Von Willebrand Factor (vWF) is a well-known mediator of platelet adhesion to the vessel wall and of platelet-platelet interactions under high shear-stress conditions. It is synthesized both in endothelial cells and megakaryocytes (MK) where it is stored in secretory organelles as large multimers. vWF has also been identified as a sensitive and distinct marker for early MKpoiesis and, more recently, exposure of human MK to vWF at high shear rates was reported to accelerate platelet production. Type 2B von Willebrand disease (vWD2B) results from a gain-offunction of vWF that has an increased affinity for platelet glycoprotein (GP) Ib alpha. Thrombocytopenia is often present in vWD2B patients and the presence of giant platelets has been reported. We recently demonstrated that primary CD34+ cells from healthy donors (HD) differentiated for 7 days in the presence of TPO and vWF released a higher number of platelets in a dose dependent manner, when compared to TPO alone. The promoting effects of vWF on platelet production are selective and related to GPIb α, as demonstrated by experiments performed with specific inhibitors. Figure 1A shows that the use of the antibody against GPIbalpha (LJIb1) can block vWF-dependent accelerated platelet production while LJIb10 MoAb against the thrombin-binding site of GPIb alpha was not effective. The lack of inhibition with tirofiban further shows that vWF is not mediating its promoting effect through GPIIbIIIa; in fact, fibronectin and fibrinogen, other ligands of GPIIbIIIa are not able to increase platelet production. vWF boosts CD34-derived platelet production from vWD2B patients as well, even if the total amount of platelet production remains low if compared to HD (Figure 1B). This observation suggests that interaction of exogenous vWF to membrane GPIb alpha is able to promote MK differentiation and that an increased vWF/GPIb interaction can accelerate the final step of platelet release. Such a difference might be due to the activation of specific signalling pathways downstream GPIb alpha. To this regard, it has been demonstrated that GPIb alpha, during MK differentiation, binds the signal transduction protein 14-3-3xi, down-regulating the Akt phosphorylation levels downstream TPO/c-mpl signalling. It has been established that PKCepsilon interacts with 14-3-3xi13 and we have demonstrated that it is a key molecule in the signalling pathways downstream TPO, being finely regulated during MK differentiation. 14 Figure 2A shows that PKCepsilon is induced in the early phases of TPO-mediated MK differentiation, while it is down-regulated from day 6 onward. As reported in Figure 2B-C, the over-expression of PKCepsilon   in TPO-induced primary CD34 cells from day 8 onward – using as negative control an inactive mutated PKCepsilon (PKCepsilon- m)15 – impairs: i) the platelet production (Figura 2B); ii) the expression of CD61, CD41 and CD42b surface markers (Figure 2C); iii) the expression of CD62p cytoplasmic maturation marker (Figure 2C). This is in agreement with the notion that PKCepsilon is not expressed in human platelets, although Crosby et al. once reported its presence. On the contrary, it is now well established that mouse platelets express PKCepsilon, where it plays a role in GPVI-mediated aggregation and dense granule release. To this respect it is worth noting that in human monocytes the adhesion to endothelial cells involves PKCepsilon signaling. Figure 3 shows that human platelet adhesion to collagen under controlled physiological shear rates is selectively increased by the transfection of the human recombinant PKCepsilon (rhPKCepsilon) protein. It would be important to unravel the crosstalk between GPIb alpha/vWF complex and PKCepsilon. To this respect, one could speculate that a slightly anticipated down-regulation of PKCepsilon might promote MK differentiation and platelet release while, on the contrary, an ectopic expression of PKCε in mature platelets might promote their activatory status.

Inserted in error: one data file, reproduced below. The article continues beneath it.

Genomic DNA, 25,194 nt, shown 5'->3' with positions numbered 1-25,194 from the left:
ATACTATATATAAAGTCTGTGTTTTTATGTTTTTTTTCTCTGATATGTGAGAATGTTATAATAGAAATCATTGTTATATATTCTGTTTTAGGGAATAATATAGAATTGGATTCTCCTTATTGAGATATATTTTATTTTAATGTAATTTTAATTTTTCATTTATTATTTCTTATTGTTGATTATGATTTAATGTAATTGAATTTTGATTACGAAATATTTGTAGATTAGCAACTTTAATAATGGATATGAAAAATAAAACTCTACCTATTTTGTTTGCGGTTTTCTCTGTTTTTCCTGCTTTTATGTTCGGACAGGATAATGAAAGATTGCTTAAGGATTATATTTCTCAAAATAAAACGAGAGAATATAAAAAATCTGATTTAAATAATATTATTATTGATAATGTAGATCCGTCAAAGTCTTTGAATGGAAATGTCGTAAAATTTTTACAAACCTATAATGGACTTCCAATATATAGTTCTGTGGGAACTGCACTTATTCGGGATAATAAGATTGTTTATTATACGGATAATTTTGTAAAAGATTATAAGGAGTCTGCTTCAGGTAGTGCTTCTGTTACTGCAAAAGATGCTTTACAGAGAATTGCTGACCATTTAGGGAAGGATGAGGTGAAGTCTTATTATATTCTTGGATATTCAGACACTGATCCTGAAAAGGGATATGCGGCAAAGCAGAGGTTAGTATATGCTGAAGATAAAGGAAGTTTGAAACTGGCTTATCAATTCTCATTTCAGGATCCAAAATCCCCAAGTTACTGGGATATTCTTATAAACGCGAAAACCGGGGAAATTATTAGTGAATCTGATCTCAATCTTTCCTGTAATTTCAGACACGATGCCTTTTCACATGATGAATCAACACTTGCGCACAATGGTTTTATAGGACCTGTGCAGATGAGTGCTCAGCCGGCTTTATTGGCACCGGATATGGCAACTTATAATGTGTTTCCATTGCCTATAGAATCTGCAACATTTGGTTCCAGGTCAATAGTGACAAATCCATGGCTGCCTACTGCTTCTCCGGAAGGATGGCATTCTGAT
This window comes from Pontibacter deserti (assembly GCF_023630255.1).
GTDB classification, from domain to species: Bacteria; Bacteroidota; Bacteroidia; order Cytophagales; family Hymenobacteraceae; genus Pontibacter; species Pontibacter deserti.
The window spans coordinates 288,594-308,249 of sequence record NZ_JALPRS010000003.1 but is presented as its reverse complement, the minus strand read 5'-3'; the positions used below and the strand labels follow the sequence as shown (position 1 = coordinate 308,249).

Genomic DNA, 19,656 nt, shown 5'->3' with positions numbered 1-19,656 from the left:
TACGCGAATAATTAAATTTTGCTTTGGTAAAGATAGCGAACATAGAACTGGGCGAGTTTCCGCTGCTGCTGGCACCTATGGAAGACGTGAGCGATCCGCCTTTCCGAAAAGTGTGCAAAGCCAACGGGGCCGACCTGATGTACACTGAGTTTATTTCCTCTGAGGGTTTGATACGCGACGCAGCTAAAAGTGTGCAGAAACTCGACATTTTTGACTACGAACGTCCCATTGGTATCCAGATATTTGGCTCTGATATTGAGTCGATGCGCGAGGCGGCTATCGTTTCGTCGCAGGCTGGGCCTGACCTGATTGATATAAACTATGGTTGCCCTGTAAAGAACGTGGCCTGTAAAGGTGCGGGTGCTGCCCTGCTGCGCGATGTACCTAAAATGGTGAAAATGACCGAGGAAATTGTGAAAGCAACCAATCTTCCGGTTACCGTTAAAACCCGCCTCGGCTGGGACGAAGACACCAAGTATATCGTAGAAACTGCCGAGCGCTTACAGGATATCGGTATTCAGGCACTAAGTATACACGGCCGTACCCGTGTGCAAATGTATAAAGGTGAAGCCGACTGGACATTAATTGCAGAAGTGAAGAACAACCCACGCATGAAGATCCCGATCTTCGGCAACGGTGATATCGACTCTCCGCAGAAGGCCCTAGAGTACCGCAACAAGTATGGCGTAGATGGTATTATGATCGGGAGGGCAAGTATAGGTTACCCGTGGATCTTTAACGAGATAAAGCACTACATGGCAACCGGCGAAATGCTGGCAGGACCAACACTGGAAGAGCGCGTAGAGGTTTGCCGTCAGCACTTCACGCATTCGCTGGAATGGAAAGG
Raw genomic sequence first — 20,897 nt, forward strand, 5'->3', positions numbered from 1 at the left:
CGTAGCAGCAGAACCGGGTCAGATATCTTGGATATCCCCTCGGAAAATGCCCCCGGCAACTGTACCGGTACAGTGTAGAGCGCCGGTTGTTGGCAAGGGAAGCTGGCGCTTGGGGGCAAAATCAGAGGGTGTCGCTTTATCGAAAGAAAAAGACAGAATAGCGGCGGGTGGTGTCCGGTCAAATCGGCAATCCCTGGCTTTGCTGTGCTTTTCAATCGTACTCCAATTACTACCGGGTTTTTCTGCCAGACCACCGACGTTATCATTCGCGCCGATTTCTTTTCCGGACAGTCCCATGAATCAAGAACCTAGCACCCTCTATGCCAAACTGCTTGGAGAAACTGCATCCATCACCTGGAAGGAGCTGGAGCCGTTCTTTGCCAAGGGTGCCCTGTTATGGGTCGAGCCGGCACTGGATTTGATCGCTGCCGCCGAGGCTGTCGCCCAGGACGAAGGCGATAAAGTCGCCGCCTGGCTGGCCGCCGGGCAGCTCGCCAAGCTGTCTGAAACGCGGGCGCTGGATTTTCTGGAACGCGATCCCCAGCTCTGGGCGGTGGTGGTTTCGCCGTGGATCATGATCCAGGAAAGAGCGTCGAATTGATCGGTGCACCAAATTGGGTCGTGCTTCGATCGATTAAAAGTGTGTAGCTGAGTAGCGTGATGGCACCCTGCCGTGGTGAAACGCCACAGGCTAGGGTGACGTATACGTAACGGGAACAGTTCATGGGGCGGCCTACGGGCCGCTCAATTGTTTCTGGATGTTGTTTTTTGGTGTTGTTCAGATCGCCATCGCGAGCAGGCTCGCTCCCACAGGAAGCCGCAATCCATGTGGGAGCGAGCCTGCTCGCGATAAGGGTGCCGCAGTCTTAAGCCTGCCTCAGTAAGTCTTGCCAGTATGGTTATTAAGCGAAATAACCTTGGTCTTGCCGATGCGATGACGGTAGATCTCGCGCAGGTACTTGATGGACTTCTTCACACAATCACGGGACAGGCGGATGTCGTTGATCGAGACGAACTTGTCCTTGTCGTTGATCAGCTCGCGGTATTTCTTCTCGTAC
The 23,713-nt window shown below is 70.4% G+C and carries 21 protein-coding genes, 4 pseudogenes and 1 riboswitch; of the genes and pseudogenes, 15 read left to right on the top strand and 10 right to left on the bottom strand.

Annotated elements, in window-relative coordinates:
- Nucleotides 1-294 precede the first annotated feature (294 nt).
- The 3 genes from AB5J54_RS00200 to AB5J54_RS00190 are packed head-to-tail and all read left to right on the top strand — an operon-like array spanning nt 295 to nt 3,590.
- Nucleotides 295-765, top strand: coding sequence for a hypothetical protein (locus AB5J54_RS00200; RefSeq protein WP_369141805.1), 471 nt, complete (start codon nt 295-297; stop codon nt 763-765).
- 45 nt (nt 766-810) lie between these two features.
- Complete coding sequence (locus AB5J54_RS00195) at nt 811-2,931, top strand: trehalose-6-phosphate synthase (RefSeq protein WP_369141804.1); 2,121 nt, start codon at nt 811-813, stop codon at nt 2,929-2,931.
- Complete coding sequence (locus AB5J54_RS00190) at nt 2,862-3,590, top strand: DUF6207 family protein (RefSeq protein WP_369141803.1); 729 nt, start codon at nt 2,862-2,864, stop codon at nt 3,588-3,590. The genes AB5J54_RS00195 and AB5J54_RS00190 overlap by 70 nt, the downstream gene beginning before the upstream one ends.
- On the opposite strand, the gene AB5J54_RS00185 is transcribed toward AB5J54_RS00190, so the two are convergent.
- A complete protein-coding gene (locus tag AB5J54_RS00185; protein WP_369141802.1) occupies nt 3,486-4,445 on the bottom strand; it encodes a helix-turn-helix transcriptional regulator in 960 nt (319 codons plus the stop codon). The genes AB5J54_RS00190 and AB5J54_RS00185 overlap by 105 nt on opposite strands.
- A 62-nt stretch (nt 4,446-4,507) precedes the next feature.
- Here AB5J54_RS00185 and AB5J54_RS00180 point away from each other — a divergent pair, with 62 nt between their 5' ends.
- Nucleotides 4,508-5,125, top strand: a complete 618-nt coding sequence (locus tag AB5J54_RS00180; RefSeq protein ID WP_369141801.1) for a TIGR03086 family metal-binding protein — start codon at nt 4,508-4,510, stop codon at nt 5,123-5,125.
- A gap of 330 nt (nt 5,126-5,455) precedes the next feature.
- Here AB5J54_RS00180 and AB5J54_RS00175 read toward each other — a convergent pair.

Role of glycoprotein Ib-von Willebrand Factor complex and of other modulators in platelet formation / Gobbi, Giuliana; Mirandola, Prisco; Carubbi, Cecilia; DI MARCANTONIO, D.; Bucci, Giovanna; Micheloni, Cristina; DE MARCO, L.; Federici, A. B.; Vitale, Marco. - In: HAEMATOLOGICA. - ISSN 0390-6078. - 95:(2010), p. S21. ((Intervento presentato al convegno 11° Congresso Società Italiana di Ematologia Sperimentale. tenutosi a Torino nel 6-8 Ottobre, 2010..

Role of glycoprotein Ib-von Willebrand Factor complex and of other modulators in platelet formation